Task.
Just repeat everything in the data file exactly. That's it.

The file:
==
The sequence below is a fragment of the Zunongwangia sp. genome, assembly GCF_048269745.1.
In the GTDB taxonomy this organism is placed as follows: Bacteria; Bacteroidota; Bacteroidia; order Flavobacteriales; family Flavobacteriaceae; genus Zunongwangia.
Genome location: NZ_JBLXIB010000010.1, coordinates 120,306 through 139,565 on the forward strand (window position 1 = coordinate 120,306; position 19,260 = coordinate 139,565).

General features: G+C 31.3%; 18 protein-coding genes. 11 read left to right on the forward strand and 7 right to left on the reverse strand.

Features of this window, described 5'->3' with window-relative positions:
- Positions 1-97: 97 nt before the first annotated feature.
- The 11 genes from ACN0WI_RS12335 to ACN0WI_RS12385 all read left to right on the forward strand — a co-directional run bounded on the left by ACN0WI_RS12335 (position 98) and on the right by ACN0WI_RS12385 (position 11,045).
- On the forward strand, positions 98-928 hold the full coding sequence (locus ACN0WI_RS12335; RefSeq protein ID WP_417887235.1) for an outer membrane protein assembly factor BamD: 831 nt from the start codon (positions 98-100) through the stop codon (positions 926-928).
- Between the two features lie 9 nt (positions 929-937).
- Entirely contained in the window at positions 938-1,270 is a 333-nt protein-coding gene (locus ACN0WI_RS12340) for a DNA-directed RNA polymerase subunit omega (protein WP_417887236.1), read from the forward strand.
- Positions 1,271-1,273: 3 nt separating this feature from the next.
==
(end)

The sequence below is a fragment of the Zunongwangia sp. genome, assembly GCF_048269745.1.
In the GTDB taxonomy this organism is placed as follows: Bacteria; Bacteroidota; Bacteroidia; order Flavobacteriales; family Flavobacteriaceae; genus Zunongwangia.
Genome location: NZ_JBLXIB010000010.1, coordinates 120,306 through 139,565 on the forward strand (window position 1 = coordinate 120,306; position 19,260 = coordinate 139,565).

General features: G+C 31.3%; 18 protein-coding genes. 11 read left to right on the forward strand and 7 right to left on the reverse strand.

Features of this window, described 5'->3' with window-relative positions:
- Positions 1-97: 97 nt before the first annotated feature.
- The 11 genes from ACN0WI_RS12335 to ACN0WI_RS12385 all read left to right on the forward strand — a co-directional run bounded on the left by ACN0WI_RS12335 (position 98) and on the right by ACN0WI_RS12385 (position 11,045).
- On the forward strand, positions 98-928 hold the full coding sequence (locus ACN0WI_RS12335; RefSeq protein ID WP_417887235.1) for an outer membrane protein assembly factor BamD: 831 nt from the start codon (positions 98-100) through the stop codon (positions 926-928).
- Between the two features lie 9 nt (positions 929-937).
- Entirely contained in the window at positions 938-1,270 is a 333-nt protein-coding gene (locus ACN0WI_RS12340) for a DNA-directed RNA polymerase subunit omega (protein WP_417887236.1), read from the forward strand.
- Positions 1,271-1,273: 3 nt separating this feature from the next.